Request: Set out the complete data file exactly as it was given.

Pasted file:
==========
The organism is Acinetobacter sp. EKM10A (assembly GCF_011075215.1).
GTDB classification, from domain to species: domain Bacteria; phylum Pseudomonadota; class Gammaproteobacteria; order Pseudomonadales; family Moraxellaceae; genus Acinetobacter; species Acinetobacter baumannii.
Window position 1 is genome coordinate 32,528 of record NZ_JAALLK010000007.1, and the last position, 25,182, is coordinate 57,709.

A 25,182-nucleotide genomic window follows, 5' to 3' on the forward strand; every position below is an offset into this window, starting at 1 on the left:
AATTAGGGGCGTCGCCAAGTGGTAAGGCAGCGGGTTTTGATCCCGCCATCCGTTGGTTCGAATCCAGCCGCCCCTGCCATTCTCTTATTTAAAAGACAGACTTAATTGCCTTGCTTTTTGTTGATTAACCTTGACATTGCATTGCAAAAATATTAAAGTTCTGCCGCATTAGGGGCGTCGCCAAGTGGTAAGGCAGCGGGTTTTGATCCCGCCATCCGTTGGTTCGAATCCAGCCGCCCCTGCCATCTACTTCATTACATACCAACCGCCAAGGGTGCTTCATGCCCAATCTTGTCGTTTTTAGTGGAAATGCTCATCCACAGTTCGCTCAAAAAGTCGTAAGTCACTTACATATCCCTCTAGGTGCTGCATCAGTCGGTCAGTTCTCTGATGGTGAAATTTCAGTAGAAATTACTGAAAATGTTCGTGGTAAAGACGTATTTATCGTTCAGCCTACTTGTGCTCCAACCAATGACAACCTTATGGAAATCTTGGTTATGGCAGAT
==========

The organism is Acinetobacter sp. EKM10A (assembly GCF_011075215.1).
GTDB classification, from domain to species: domain Bacteria; phylum Pseudomonadota; class Gammaproteobacteria; order Pseudomonadales; family Moraxellaceae; genus Acinetobacter; species Acinetobacter baumannii.
Window position 1 is genome coordinate 32,528 of record NZ_JAALLK010000007.1, and the last position, 25,182, is coordinate 57,709.

A 25,182-nucleotide genomic window follows, 5' to 3' on the forward strand; every position below is an offset into this window, starting at 1 on the left:
AATTAGGGGCGTCGCCAAGTGGTAAGGCAGCGGGTTTTGATCCCGCCATCCGTTGGTTCGAATCCAGCCGCCCCTGCCATTCTCTTATTTAAAAGACAGACTTAATTGCCTTGCTTTTTGTTGATTAACCTTGACATTGCATTGCAAAAATATTAAAGTTCTGCCGCATTAGGGGCGTCGCCAAGTGGTAAGGCAGCGGGTTTTGATCCCGCCATCCGTTGGTTCGAATCCAGCCGCCCCTGCCATCTACTTCATTACATACCAACCGCCAAGGGTGCTTCATGCCCAATCTTGTCGTTTTTAGTGGAAATGCTCATCCACAGTTCGCTCAAAAAGTCGTAAGTCACTTACATATCCCTCTAGGTGCTGCATCAGTCGGTCAGTTCTCTGATGGTGAAATTTCAGTAGAAATTACTGAAAATGTTCGTGGTAAAGACGTATTTATCGTTCAGCCTACTTGTGCTCCAACCAATGACAACCTTATGGAAATCTTGGTTATGGCAGAT